The Eye of the Storm - Oil & Gloss on AluminiumChloe Early’s second solo show at The Stolen Space Gallery, Ladies and Gentlemen we are Spinning in Space, has just finished up. We asked Chloe about her new paintings, their connections with the Great Gatsby and speaking to yourself in French.Let’s start at the top, or the title, where does the name “Ladies and Gentlemen…” come from?The title came from an article I read last year about the band Spiritualized, some years ago they had an album called Ladies and Gentlemen we are Floating in Space and they had taken the title from a line in the book Sophie’s World.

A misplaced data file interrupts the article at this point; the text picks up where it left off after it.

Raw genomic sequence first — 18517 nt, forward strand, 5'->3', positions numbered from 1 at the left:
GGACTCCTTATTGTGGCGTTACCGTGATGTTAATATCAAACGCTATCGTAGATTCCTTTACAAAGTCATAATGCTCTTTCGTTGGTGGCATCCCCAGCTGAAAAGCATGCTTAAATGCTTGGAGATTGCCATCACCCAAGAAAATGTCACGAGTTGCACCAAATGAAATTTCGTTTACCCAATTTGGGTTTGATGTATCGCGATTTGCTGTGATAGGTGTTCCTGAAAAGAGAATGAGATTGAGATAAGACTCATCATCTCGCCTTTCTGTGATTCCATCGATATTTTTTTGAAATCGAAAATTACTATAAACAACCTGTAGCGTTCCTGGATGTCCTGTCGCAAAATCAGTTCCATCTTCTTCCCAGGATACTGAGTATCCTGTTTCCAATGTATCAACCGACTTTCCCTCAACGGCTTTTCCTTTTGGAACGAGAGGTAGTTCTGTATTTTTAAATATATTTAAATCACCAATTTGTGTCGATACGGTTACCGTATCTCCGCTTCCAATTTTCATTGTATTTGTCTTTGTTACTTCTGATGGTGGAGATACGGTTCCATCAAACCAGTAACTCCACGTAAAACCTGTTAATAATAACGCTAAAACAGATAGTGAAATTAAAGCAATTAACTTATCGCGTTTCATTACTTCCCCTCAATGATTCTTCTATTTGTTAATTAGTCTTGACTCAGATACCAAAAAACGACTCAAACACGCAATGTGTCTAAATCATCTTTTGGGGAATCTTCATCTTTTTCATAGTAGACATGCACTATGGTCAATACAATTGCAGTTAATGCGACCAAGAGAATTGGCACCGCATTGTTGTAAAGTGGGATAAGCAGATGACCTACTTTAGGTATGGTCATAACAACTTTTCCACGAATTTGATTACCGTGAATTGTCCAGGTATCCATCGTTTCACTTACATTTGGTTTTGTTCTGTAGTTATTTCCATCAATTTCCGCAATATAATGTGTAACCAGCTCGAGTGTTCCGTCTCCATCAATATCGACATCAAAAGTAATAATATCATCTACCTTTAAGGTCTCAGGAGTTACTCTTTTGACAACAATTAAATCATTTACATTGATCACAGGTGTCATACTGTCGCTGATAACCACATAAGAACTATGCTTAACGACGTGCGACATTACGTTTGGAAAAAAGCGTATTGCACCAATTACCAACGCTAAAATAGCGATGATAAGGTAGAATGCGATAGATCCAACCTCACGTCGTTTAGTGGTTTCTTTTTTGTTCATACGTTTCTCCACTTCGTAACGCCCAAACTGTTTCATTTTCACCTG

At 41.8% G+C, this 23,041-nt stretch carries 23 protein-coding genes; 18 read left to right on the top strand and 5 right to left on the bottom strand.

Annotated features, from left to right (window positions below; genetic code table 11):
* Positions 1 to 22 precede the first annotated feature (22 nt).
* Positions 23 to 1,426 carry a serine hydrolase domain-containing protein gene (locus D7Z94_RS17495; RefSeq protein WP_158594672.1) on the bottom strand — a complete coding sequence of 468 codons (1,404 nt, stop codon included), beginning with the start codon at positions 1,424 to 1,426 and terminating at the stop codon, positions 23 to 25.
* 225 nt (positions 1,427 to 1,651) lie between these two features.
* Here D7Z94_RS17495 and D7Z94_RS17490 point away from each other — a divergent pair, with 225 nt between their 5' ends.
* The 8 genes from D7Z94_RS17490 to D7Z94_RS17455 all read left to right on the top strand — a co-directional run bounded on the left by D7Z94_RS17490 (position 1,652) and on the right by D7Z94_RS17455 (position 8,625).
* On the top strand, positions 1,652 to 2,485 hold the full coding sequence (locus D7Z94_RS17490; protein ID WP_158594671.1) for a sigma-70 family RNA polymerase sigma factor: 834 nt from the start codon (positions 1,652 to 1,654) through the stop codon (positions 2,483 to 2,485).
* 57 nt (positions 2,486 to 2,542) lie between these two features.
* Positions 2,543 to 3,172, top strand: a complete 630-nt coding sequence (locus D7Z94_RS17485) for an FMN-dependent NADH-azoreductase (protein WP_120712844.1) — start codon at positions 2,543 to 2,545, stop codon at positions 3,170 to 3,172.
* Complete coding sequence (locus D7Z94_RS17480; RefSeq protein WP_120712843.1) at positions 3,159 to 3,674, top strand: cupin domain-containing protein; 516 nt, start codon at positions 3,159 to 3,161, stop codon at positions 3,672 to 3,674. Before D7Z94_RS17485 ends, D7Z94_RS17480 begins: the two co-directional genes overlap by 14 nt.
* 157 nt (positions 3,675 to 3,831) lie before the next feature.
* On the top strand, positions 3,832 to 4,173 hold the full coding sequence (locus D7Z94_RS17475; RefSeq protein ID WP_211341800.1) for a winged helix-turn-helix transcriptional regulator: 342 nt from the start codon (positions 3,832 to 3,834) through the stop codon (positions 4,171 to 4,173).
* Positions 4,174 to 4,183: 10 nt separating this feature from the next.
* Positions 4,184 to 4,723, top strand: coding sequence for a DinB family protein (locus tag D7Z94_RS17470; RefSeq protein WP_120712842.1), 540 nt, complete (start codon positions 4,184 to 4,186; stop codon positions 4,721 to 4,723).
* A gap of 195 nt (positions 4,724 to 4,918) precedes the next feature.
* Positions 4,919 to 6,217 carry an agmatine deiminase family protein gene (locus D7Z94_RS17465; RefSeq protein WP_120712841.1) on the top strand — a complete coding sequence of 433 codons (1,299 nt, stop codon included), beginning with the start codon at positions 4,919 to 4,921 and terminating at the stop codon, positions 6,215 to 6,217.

"Only philosophers embark on this perilous expedition to the outermost reaches of language and existence. Some of them fall off, but others cling on desperately and yell at the people nestling deep in the snug softness, stuffing themselves with delicious food and drink. ‘Ladies and Gentlemen,’ they yell, ‘we are floating in space!’ But none of the people down there care."